Investment patterns have undergone behavioural changes during the financial year, with market volatility unnerving investors.
Cash turnover on the National Stock Exchange (NSE), which dominates the sector, plunged nearly 20% in fiscal 2023, the biggest drop in 11 years since a 21.4% slide in fiscal 2012. Cash turnover on the Bombay Stock Exchange (BSE) fell 23.1%, and the combined cash market on both exchanges fell 19.9%.
More and more investors are attracted to options exchanges, a cash cow for exchanges. According to the exchange, NSE also has a de facto monopoly in the equity F&O space.
In FY23, NSE’s cash market turnover was Rs 133 trillion, while the average daily turnover was Rs 53,434 crore, down 20% from FY22 after six consecutive years of growth. NSE has a 92.8% share in the spot market.
In contrast, the BSE, which had a mere 7.2% share, was worth only Rs 10.28 trillion, averaging at Rs 4,132 crore, down 23.4% since FY22.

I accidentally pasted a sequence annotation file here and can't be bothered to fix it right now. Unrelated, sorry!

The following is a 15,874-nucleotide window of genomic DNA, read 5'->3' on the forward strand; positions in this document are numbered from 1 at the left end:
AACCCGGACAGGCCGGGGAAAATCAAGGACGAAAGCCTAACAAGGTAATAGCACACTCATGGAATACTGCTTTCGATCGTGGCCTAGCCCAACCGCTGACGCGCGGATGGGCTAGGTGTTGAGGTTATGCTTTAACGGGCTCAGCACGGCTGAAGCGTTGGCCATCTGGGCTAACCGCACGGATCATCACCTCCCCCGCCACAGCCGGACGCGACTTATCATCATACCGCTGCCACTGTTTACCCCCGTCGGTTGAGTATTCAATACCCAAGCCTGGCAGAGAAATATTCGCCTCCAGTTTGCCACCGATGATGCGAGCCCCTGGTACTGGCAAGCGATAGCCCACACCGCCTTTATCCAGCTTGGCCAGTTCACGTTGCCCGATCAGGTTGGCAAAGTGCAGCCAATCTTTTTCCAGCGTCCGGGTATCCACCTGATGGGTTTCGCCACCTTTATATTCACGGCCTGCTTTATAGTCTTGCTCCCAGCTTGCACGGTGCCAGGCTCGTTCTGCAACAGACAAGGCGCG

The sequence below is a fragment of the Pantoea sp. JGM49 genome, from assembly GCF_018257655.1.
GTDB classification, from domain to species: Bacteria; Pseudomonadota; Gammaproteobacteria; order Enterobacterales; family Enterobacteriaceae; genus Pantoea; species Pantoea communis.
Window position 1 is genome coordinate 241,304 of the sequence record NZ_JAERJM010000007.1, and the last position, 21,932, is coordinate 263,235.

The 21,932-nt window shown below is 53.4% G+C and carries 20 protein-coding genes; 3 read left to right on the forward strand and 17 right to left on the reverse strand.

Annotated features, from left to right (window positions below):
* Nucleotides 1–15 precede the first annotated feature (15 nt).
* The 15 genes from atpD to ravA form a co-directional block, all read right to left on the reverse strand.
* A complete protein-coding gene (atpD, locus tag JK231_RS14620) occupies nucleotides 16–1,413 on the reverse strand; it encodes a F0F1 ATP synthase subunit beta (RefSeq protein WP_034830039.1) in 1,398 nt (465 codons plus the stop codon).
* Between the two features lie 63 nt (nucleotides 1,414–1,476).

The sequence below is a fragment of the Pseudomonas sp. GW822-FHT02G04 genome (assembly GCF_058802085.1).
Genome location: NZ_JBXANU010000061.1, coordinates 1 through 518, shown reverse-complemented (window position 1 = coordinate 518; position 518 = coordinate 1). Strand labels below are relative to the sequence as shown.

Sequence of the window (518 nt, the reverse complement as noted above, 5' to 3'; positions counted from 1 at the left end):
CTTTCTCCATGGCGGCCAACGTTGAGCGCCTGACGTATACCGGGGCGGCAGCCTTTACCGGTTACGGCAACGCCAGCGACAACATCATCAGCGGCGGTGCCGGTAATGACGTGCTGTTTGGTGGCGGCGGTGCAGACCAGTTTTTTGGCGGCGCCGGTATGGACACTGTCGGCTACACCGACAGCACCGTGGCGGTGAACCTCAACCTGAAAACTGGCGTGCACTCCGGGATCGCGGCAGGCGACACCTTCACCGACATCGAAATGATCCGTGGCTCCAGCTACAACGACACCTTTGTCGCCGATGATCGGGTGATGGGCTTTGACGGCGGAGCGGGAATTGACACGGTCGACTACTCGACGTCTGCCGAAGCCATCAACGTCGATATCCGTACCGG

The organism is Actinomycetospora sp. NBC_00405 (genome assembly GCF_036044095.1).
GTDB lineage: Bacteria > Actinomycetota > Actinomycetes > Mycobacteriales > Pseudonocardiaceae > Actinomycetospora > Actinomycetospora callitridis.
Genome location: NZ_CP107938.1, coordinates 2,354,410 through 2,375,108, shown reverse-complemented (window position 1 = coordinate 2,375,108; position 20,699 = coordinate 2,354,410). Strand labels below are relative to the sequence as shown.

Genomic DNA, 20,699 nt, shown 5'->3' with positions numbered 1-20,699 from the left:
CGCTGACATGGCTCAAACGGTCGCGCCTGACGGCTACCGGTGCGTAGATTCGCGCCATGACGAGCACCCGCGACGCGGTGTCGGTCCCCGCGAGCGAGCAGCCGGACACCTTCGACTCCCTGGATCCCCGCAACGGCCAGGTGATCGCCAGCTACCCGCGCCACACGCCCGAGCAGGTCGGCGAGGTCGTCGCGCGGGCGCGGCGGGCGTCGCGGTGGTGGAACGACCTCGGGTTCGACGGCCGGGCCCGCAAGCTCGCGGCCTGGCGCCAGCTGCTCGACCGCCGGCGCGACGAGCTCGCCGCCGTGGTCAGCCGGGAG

Every month, NSE recorded an average daily turnover of Rs 68,013 crore in April 2022, the highest in FY23; the lowest was Rs 44,608 crore in June 2022. The highest average for FY22 is Rs 81,361 crore in October 2021, and the lowest is Rs 53,597 crore in December 2021.
Analysts said heightened market volatility led investors to shy away from equities and turn to the F&O sector, given limited margin requirements.
Reports from market participants and brokers suggest that options contribute close to 75% of NSE trading revenue, compared to a range of 30-35% previously.
Not only that, a recent study by Sebi revealed that the number of individual traders in the equities F&O space surged 500% to 4.5 million by the end of FY22 from 7.10 lakh in FY19 pre-pandemic. 90% of these individual traders made a net loss.
The data shows that the F&O sector is entirely dominated by NSE, with a market share of 99.1%, while BSE only accounts for 0.9%.
NSE’s total turnover in the sector stood at Rs 38,222 trillion, up 125.5% in FY23, following a 575% increase in FY22 compared to FY21. The average daily turnover was Rs 153.5 trillion, up 125.6% since FY22.
Over the past two fiscal years, foreign institutional investors have withdrawn $23 billion. While foreign investors withdrew $6 billion in the last fiscal year, they will withdraw much more, at $17 billion, in fiscal 2022.